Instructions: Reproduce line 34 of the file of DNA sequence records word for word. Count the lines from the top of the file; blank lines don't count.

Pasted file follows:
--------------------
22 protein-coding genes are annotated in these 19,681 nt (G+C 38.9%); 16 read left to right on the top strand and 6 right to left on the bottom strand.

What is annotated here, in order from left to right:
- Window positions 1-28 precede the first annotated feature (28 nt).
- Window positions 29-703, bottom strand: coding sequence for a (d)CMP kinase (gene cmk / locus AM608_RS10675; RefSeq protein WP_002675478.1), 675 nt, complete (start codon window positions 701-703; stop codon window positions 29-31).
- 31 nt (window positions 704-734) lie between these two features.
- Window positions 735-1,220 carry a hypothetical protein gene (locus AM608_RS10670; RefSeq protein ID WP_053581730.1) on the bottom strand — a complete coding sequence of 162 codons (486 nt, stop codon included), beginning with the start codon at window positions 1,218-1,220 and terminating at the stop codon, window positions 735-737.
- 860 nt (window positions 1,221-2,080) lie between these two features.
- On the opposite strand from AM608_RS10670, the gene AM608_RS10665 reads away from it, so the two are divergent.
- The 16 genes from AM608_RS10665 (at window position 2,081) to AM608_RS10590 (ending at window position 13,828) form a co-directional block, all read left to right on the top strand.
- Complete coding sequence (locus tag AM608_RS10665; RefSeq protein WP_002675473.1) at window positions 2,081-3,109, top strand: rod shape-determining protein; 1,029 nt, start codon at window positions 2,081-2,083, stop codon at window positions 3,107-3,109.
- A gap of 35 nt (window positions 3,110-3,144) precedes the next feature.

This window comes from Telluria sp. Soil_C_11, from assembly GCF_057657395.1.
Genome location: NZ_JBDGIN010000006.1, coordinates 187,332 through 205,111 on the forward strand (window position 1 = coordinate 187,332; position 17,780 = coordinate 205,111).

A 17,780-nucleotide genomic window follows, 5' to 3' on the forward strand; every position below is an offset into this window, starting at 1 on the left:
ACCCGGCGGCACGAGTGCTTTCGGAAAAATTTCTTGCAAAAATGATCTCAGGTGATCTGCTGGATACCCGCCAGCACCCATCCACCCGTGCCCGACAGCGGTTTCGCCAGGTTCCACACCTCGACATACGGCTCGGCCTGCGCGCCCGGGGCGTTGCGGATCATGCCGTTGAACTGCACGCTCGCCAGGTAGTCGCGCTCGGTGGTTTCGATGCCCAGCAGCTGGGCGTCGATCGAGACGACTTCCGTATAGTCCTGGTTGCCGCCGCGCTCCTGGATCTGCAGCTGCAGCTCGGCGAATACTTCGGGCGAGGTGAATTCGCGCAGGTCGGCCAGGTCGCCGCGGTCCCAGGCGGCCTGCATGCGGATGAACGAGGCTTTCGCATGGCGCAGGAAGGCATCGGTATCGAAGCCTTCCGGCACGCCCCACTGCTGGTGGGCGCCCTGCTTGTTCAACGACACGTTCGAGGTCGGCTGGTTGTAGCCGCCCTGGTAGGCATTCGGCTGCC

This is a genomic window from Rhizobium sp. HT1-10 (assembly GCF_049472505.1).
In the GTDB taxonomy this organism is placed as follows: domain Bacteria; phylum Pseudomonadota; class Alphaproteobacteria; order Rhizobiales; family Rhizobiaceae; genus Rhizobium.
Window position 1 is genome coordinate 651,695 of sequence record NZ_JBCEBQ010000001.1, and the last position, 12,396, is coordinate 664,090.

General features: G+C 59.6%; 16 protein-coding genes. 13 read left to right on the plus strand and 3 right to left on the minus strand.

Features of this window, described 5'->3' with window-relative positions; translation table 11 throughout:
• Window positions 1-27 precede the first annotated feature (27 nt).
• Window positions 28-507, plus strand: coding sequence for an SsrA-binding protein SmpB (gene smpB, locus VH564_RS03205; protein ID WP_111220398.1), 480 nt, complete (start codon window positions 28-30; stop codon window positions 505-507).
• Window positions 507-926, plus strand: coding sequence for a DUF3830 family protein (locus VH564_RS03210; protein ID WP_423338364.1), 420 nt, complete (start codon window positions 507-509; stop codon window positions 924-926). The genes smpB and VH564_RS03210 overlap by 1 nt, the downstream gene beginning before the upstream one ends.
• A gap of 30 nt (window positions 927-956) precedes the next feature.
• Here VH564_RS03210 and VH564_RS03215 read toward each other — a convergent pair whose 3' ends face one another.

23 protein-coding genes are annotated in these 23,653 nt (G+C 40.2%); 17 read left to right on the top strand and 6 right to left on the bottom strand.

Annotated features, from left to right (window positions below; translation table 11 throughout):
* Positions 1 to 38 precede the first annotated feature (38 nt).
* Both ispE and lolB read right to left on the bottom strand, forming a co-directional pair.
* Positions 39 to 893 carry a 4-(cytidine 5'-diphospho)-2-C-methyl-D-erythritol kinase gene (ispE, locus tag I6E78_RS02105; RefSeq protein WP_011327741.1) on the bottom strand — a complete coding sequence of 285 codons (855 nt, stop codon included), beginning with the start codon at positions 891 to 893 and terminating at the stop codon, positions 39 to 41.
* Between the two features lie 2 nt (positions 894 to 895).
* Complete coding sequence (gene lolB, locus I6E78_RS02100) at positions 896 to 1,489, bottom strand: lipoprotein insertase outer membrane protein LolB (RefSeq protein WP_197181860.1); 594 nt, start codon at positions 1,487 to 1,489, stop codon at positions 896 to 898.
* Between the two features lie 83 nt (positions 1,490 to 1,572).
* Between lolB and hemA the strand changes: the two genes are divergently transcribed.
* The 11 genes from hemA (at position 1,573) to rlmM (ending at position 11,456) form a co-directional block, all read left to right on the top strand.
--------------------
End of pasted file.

* Between lolB and hemA the strand changes: the two genes are divergently transcribed.